Stewing in an Australian prison, Jasper Dean reflects on his relationship with his dead father and recounts the many zany adventures they shared together.
©2008 Steve Tolz; (P)2008 Recorded Books
"Comic drive and Toltz's far-out imagination carry [this] epic story." (Publishers Weekly)
Okay, I know this might sound weird, but if Dostoyevsky were alive today, Steve Toltz could probably teach him a thing or two about the nature of misanthropy. Still, A Fraction of the Whole manages to push the envelope of absurd to the very limits of transgressional fiction, while remaining humorous enough to sustain most reader's attention spans. The thing is, Toltz's characters are so incredibly hard to sympathize with, that you're likely to find yourself trying hard to understand how they are a reflection of humanity as a whole. And from this effort, the truth of their "every man" identities becomes glaringly obvious.
Anyone who reads this story is likely to be both disgusted at the characters and reflected within them, all the while laughing despite this. Oh, and if you only like stories that wrap up nice and neat and fall into your lap during the death throws of their denouements — don't read this. However, if you're comfortable with the fact that life doesn't resolve itself like a Polaroid picture, then sit back, strap on a comfy pair of headphones, and enjoy one of the quirkiest tales you're likely to feast your ears on told by a pair of truly talented narrators whose performances are of rare quality.
This is a beautifully written book with richly drawn characters. The Dean family will take you on a wild ride around the world, and as unlikely as they and their lives are, this book is so well written you'll believe every bit of it. Clever, ironic, dark, and absolutely worth reading.
The book starts off a bit slowly, but you're soon drawn in to a world of villainy, deceit, and hysterically bad parenting. The narration captures each of the characters in a way that I think might not have been as carefully presented--had I just read the book. In short, one of the reasons that I listen to audio books. First class narrators, and a witty, character-driven story.
A Fraction of the Whole is a sprawling, big and baggy, super funny first novel by the Australian author Steve Toltz. The story goes back and forth between the two narrators, a father and son, telling their own stories of their lives. The father goes back to his childhood and the brother who becomes his nemesis. The son tells more of the later story, but they switch off nicely throughout the book. The ending gets a bit bizarre. Great narration.
I didn't want it to end. The characters were frustrating and endearing. You wanted to follow them through all the craziness.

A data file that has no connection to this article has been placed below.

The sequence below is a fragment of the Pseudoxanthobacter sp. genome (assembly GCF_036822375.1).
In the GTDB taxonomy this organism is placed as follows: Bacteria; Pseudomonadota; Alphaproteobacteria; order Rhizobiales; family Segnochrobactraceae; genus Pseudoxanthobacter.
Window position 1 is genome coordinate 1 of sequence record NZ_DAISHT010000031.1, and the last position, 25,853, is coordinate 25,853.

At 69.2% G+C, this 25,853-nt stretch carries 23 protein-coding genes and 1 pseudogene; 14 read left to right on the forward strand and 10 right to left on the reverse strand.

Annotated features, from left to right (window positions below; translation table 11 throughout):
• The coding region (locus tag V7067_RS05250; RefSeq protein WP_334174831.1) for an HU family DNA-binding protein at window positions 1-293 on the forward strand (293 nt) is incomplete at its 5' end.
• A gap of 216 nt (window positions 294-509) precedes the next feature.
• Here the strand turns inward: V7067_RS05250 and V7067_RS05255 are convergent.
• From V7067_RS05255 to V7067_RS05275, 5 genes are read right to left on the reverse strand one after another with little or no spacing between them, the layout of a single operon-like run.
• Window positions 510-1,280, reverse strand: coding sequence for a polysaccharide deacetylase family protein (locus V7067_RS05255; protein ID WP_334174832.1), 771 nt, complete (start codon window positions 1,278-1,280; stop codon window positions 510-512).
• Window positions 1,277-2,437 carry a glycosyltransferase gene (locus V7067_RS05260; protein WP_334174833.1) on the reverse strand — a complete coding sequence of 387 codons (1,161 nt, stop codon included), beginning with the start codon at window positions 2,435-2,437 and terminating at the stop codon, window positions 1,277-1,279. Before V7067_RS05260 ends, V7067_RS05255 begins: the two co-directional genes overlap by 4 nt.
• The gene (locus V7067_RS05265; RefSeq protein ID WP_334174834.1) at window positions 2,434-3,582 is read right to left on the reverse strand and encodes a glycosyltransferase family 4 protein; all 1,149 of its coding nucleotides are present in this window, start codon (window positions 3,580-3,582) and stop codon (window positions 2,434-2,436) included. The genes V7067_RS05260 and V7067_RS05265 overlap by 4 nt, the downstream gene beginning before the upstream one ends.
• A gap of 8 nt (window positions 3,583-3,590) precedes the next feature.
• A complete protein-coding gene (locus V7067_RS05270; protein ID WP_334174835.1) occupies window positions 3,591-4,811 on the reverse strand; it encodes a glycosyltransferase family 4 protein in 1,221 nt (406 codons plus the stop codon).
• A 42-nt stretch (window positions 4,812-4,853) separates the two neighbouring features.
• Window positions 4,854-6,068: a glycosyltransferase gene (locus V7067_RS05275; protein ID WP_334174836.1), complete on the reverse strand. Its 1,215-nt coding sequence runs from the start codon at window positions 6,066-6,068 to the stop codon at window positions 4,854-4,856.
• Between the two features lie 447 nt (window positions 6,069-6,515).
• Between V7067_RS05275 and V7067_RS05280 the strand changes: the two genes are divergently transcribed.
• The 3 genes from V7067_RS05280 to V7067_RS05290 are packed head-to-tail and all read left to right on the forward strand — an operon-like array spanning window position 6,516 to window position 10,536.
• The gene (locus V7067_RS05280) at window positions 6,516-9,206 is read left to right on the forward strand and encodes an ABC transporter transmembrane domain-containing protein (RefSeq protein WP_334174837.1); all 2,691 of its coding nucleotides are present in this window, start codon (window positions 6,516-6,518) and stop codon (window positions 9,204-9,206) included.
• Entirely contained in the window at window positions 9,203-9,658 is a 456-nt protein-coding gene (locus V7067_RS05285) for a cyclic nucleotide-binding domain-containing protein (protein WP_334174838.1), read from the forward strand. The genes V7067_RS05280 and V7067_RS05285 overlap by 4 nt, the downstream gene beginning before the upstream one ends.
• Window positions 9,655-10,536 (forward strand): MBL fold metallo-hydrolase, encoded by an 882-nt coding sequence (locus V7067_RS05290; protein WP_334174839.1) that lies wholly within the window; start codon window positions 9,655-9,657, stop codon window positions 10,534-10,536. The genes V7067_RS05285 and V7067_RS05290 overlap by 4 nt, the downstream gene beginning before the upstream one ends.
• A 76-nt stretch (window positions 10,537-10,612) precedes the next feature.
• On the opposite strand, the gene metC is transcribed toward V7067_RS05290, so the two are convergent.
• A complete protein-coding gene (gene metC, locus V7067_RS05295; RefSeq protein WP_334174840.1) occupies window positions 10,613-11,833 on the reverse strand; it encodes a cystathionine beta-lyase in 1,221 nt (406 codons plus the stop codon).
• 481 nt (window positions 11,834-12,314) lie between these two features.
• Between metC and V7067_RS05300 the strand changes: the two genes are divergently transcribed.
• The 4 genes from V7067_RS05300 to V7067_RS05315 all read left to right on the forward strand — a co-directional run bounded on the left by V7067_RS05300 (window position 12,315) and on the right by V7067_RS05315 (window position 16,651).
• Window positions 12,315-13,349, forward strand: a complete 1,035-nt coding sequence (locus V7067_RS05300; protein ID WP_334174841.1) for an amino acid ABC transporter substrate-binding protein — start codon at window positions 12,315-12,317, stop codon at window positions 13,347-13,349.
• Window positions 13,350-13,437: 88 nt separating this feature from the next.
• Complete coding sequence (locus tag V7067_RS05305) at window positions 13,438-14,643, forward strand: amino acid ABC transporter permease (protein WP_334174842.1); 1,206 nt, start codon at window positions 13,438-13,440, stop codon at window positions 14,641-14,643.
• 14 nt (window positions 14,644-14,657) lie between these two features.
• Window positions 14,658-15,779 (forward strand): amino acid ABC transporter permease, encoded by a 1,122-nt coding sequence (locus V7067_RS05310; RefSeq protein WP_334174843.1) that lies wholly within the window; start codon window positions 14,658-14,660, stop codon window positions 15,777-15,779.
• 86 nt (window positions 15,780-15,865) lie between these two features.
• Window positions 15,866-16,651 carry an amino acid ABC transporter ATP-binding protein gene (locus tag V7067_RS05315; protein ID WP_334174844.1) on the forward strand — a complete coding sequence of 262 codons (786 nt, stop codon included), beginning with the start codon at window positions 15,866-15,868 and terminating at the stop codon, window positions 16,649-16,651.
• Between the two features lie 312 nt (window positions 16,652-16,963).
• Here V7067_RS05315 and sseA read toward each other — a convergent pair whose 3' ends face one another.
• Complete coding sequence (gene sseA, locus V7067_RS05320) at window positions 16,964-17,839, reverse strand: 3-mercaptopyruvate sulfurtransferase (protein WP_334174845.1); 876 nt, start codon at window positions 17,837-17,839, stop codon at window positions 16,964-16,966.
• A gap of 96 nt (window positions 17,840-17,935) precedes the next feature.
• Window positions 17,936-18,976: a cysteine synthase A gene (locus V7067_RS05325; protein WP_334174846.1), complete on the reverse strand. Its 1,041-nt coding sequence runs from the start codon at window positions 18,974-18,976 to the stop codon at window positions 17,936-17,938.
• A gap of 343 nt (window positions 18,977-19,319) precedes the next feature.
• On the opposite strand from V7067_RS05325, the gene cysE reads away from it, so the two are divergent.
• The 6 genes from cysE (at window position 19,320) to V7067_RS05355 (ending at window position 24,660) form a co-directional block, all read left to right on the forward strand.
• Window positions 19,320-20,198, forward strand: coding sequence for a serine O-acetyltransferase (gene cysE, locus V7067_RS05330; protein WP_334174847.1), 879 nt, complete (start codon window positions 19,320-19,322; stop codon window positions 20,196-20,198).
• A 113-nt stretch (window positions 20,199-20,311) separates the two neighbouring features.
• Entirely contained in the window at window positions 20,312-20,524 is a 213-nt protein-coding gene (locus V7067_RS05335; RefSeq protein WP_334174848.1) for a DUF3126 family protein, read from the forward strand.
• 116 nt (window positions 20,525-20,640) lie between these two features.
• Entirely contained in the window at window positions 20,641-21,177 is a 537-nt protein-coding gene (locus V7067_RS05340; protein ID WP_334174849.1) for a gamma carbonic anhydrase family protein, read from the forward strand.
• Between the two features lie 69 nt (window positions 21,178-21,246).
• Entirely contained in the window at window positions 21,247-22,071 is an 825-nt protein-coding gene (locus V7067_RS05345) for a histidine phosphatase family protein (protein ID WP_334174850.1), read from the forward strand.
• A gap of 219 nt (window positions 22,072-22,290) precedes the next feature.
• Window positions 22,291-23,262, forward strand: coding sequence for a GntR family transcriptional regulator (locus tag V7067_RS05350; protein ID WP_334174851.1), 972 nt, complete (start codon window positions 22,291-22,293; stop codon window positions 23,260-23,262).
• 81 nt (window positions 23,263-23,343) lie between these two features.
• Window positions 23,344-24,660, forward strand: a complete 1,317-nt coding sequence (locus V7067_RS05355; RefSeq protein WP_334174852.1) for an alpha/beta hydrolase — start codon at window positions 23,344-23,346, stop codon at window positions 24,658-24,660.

Great book. Great narrators. Like nothing I've ever read. Wonderful characters. Hilarious. A strangely great father and son story that i couldn't get enough of. As original as it gets.
This production is a masterpiece. Author is obviously a genious with wit and a great sense of humor who can actually write! What a rare combination! This is my favorite audio book of all time, favorite author of all time, and favorite narrators of all time. This is a riot in audio due to the Aussie accent of the father and son narrators who got it just right. Buy this!!
I loved 40% of this book! It tells the story of a father and his son who are both extremely odd and have a very dysfunctional relationship. Most of the book is told from the point of view of the son (the 60% I did not like) and 40% is wonderfully told by the father. The reader of the father portion is much better than the reader of the son portions. If you take the time to listen to it, there are a lot of moments of pleasure, however you have to wade through a lot of muck to get there.
I found this book "laugh out loud" funny - in many, many places. Both readers were just great. I am recommending to everyone I know who loves smart, funny books!
This novel is flawed but I still think it deserves a 5. It's unique and damn funny and it starts with a bang. The author had read many of the same type of philosophy and psychology material as I have read througout my life, Lots of interesting ideas woven into the story and the ideas are expressed without blind devotion to the philosopher. None of that "so-and-so said ths so its really smart and blah blah blah"
The major flaw is the meandering phase of the last third of the book. My interest waned but I still enjoyed it. I really connected with the father's story in particular. Terrific character and the narrator nailed him.
It was short listed for the man booker prize which means something to me. I don't typically like the winners but I find that many of the nominees are exceptional.
Looking to the author's next work.
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